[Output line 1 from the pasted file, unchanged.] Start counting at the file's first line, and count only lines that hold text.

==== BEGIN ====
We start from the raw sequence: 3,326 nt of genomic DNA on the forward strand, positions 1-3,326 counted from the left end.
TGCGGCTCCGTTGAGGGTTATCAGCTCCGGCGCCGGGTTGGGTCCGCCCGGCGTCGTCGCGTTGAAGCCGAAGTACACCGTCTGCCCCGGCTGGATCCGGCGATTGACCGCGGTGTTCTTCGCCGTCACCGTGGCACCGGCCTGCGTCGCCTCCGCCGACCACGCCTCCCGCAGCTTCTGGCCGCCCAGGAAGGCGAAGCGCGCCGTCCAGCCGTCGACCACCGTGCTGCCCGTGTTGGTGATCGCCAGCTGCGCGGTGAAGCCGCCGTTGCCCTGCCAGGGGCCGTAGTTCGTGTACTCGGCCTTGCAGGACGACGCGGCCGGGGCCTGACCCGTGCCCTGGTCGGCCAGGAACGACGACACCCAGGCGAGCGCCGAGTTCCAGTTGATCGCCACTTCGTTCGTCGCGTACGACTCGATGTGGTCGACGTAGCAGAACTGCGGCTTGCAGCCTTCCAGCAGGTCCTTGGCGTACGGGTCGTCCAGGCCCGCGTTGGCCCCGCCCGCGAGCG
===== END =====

We start from the raw sequence: 3,326 nt of genomic DNA on the forward strand, positions 1-3,326 counted from the left end.